Wednesday, February 13, 2008

A Problem of Perception? Maybe

It seems that this book, unChristian: What a New Generation Really Thinks About Christianity ... And Why It Matters, by David Kinnaman and Gabe Lyons has made quite a stir. They interviewed non-Christian "outsiders." The 40% of 16 to 29-year-olds who are atheist, agnostic, adherents of non-Christian religions and the "unchurched." Their findings were unsurprising to everyone but themselves.
Mr. Kinnaman discusses the top six criticisms leveled against the church by "outsiders" (non-Christians) age 16 to 29. These six criticisms are that Christians are:
  1. antihomosexual (91 % said "a lot" or "some) Even 80% of young churchgoers agree
  2. judgmental (87%)
  3. too involved with politics (85%)
  4. sheltered/ out of touch with reality (72%)
  5. too focused on gaining converts, and
  6. hypocritical
(Those last two items are summaries Kinnaman derives from statistics and statements elsewhere; the actual fifth and sixth ranked criticisms respondents could choose from were Old-Fashioned (78%) and Insensitive to Others (70%), with Boring (68%) and Not Accepting of Other Faiths (64%) bringing up the rear, though still with a huge plurality.)
As you may imagine, item number 1 is of most interest to me. (I do wonder why item 3 hasn't cost anyone their tax-exempt status.) The general intolerance for non-Christian religions is another issue I have. See the entire struggle to get the Veterans' Administration to recognize Wicca for an example. (I'm sure that there are those who would love to exclude Jewish symbols from National Cemeteries, but it is easier to discriminate against small religions.) That is only 1 example. How many "homeowners' associations" contain bylaws forbidding regular religious services at homes? And how many of you realize that those bylaws exist to keep the Orthodox Jews out of the neighborhood? (They have to be able to walk to services on Friday and Saturday.) If it was about controlling traffic, the bylaws would be stated in that fashion, and since the Orthodox have to walk, it wouldn't have the desired effect anyway.

As to the first item in Kinnaman's list, there are two problems with his approach to offering compassion in in place of contempt for gays, and lesbians.
But the impossibility of the enterprise is established when the chapter self-destructs in its first two sentences:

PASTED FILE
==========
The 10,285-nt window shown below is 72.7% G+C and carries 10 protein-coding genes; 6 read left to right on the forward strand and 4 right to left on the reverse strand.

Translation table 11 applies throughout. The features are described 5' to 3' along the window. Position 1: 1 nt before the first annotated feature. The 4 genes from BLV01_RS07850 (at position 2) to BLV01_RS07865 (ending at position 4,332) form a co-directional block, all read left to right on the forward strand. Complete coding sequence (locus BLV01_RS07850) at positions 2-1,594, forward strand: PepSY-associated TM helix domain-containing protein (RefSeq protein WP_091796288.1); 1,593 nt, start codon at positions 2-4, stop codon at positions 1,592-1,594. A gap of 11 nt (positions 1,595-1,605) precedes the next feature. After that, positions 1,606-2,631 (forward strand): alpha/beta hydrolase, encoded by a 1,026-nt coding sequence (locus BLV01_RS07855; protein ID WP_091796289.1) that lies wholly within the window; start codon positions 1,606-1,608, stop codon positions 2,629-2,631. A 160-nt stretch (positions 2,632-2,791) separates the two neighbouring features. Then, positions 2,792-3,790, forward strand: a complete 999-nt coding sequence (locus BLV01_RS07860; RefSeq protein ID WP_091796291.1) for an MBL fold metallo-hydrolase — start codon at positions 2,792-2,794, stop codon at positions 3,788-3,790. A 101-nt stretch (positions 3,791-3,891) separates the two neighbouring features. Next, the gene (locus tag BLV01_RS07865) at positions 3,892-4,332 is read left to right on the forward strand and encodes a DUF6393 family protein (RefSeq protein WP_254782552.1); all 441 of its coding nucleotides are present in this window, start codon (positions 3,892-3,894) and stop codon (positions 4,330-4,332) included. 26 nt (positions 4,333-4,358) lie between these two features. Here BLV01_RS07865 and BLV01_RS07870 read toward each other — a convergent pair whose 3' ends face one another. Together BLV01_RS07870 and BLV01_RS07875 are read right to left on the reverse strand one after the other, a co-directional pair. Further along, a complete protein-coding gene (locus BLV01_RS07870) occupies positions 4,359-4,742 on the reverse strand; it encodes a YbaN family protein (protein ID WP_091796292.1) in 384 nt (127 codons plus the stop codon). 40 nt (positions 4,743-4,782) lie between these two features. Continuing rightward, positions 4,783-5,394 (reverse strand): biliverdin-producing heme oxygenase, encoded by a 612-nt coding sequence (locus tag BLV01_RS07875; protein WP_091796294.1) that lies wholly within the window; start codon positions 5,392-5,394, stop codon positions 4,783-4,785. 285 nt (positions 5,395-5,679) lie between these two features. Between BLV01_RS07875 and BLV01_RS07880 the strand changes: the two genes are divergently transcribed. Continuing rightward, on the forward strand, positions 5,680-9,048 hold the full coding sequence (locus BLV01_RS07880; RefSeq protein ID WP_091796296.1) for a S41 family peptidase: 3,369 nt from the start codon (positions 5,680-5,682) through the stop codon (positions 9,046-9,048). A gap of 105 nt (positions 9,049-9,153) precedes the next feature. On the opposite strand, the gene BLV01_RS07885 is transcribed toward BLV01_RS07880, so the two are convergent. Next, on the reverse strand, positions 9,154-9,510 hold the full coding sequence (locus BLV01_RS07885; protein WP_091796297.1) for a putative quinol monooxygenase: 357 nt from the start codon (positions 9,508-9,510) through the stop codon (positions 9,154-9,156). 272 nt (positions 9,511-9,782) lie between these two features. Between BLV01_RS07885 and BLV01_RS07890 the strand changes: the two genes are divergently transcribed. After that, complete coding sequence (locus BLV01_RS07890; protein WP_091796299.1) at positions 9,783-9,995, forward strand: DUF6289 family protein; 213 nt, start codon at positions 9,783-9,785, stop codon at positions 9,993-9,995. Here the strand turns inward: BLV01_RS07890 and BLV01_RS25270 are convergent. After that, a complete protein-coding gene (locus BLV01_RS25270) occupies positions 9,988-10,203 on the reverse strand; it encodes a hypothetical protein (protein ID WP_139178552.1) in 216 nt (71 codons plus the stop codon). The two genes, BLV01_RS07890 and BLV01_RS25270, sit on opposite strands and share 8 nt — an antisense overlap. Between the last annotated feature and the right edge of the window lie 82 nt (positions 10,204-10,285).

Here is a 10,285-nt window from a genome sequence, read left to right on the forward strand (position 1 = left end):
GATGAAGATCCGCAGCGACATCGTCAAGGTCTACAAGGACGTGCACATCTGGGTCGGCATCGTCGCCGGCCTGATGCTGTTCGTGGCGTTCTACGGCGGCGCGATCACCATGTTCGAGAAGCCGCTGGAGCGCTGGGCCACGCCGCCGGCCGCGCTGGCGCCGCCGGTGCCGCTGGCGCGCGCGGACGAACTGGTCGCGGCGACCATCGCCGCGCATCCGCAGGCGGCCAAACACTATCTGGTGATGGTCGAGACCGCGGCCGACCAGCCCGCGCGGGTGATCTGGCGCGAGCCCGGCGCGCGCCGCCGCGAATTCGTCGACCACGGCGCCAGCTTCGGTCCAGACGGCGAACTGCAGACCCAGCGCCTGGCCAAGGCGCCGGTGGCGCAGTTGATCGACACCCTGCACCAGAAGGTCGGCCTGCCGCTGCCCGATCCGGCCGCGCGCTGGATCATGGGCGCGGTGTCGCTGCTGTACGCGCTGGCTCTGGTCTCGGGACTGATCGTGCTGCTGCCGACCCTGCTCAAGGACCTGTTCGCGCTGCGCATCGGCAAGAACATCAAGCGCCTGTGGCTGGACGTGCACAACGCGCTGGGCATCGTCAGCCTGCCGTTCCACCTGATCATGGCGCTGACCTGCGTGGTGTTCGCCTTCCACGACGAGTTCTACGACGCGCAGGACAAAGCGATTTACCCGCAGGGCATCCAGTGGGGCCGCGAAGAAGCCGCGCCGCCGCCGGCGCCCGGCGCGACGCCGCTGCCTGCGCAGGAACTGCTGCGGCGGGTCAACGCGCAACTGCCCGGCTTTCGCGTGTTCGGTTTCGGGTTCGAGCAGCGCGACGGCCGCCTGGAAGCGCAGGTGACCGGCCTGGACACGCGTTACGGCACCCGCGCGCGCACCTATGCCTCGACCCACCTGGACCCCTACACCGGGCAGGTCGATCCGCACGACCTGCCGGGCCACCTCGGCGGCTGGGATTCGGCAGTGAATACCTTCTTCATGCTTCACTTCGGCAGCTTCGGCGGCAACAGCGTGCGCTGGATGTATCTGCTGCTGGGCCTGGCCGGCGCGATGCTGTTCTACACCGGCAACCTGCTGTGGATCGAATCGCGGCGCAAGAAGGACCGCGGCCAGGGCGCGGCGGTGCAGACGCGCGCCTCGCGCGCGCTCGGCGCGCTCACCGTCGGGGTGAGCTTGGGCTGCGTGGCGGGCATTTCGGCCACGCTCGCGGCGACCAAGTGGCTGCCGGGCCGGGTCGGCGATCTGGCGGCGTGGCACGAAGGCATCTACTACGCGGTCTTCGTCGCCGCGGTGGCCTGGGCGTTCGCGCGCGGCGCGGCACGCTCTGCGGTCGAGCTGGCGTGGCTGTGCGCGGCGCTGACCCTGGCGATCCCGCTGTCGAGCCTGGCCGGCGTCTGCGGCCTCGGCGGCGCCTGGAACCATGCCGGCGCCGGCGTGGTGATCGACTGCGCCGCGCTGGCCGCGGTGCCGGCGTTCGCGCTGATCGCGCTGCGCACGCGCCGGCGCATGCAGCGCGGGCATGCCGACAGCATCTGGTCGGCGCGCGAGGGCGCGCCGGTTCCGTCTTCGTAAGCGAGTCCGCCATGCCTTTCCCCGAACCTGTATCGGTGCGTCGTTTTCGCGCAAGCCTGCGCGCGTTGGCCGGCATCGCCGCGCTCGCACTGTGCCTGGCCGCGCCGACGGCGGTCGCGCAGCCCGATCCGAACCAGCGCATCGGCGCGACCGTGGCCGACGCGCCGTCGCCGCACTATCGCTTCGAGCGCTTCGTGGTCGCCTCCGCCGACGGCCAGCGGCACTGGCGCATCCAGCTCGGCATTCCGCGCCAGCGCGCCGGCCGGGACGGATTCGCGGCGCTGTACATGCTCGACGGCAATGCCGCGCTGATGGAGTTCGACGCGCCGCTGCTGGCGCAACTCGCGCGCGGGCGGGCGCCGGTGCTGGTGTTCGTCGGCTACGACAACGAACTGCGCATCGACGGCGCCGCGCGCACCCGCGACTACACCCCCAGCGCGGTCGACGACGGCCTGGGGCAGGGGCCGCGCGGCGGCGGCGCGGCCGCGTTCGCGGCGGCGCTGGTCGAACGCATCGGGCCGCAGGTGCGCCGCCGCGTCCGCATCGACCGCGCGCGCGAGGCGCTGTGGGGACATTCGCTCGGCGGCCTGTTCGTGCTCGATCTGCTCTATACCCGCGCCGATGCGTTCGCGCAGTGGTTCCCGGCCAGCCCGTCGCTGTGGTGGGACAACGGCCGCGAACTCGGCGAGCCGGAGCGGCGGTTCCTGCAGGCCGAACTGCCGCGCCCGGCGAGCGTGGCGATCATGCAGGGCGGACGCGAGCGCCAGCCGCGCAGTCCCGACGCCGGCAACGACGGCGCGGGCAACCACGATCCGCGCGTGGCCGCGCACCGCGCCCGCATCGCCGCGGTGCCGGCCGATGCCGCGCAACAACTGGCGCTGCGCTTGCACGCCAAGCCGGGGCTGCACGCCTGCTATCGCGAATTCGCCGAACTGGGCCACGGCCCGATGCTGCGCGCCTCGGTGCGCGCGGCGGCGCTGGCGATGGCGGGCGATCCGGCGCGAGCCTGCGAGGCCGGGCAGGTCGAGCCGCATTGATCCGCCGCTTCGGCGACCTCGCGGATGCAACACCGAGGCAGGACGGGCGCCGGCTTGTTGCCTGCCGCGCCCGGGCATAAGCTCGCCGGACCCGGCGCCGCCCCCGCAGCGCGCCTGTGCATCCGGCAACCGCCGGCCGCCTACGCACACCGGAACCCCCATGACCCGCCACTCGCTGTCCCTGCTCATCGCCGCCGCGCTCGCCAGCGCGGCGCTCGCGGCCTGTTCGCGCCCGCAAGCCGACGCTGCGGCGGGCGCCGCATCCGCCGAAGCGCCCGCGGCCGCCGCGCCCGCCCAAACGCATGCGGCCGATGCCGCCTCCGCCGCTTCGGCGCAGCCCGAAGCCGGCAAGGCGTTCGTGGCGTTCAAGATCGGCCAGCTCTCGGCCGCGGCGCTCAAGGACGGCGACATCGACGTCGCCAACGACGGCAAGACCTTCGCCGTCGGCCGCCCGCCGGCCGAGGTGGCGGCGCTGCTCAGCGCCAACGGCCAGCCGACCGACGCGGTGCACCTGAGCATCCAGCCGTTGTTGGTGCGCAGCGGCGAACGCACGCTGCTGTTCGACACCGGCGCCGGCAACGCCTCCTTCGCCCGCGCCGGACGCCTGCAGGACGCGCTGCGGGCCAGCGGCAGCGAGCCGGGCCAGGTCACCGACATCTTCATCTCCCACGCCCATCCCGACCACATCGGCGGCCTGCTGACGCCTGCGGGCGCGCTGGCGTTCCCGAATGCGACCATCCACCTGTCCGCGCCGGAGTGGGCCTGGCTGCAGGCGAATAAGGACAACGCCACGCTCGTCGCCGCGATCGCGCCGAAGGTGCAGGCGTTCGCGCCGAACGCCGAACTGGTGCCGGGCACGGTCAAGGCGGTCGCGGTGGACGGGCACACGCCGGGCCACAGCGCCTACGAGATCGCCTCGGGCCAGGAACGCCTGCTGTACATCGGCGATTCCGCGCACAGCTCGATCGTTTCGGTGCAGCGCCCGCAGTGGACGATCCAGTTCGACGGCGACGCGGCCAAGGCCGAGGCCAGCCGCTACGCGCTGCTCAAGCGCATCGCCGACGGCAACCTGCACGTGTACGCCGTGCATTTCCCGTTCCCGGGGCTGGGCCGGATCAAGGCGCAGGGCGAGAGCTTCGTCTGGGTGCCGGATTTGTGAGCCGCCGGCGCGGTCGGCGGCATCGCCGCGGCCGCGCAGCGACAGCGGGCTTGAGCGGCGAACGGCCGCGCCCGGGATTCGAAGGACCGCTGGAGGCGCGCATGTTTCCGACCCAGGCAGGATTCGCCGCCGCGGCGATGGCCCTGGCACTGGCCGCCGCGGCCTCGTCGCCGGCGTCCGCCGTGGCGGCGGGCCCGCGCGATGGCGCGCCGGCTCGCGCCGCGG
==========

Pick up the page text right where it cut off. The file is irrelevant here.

"So David, do you still think I'm going to hell because I'm gay?"
My friend's question caught me off guard.


We know where this is going: 1. description of how much David likes his friend. 2. description of the traditional view of homosexuality (the Bible's agin' it!). 3. call for more compassion, with an example of how he, in this instance, responded with compassion rather than judgment to his friend. 4. ambivalent ending, pointing towards hope for the future...perhaps?

The problem--or at least one problem--is that the actual dynamic of God vs. homosexual still stands. In essence, the proper evangelical Christian answer to his friend's question is "No, my friend. Your sin is no different from my own tendency to be prideful and gluttonous. You're actually going to hell for so much more than just your mere homosexuality!" (Follow-up statement, "And believe me, I'm just as unworthy as you are, except that fortunately I'm going to heaven.") If that's what you're calling compassion, I invite you to reread the dictionary before you wonder why people won't come to your parties.
The other problem is why are Christians so done up over something that is basically an Old Testament (no not completely) issue, and not done up in the same way over other Old Testament issues, like keeping Kosher?
But the Jesus of the gospels said nothing to condemn homosexuality. So the Christians eventually have to stop talking about Jesus and talk about "the Bible" (including the Old Testament), or even a rather amorphous (and manipulable) "biblical perspective." Bait and switch.
In the end, Kinnaman is trying to improve the image of Christianity in the world - especially with the younger generation he dealt with in the survey. This is something I don't really have any feelings about. I do have feelings about any religion, Christian, Islam, whatever, that tries to use their personal belief system to dictate how I should live my life. Or why do you think it took years to get a Wiccan grave marker on Wiccan grave in a Veterans Cemetery? Do you think it was a Muslim conspiracy?

And no the 2 big Levantine religions (Christianity and Islam) are not the same. One is hideously dangerous when its fundamentalists are unleashed, the other is merely annoying to slightly dangerous. (I haven't run into elements of the 3rd Levantine religion - Judaism - trying to control my life. They probably exist, but I haven't encountered them.)

Kinnaman and Company wonder why the world sees them as homophobic, intolerant of other religions, out-of-touch and all the rest. As at least part of the answer, I give you the example of Fred Phelps, who in 1999 Mother Jones called The Man Who Loves to Hate. Phelps may be particularly annoying, but he isn't alone.

Kinnaman's study was interesting to me for two reasons. One, he bothered to look outside his group at all. Very few organizations or movements do that. "Preaching to the Choir" isn't just a problem the religious have. Two, the basic result that 40% of people 16 to 29 are "outsiders" surprised me. (If you actually look at some of the core data Kinnaman has, it isn't as amazing as all that. Though the figures on music downloading were interesting.) But the number of people who have been pushed away and the general negative perception is amazing, as is Kinnaman's attempt to face the numbers head on, and not explain them away, as many people will certainly do.

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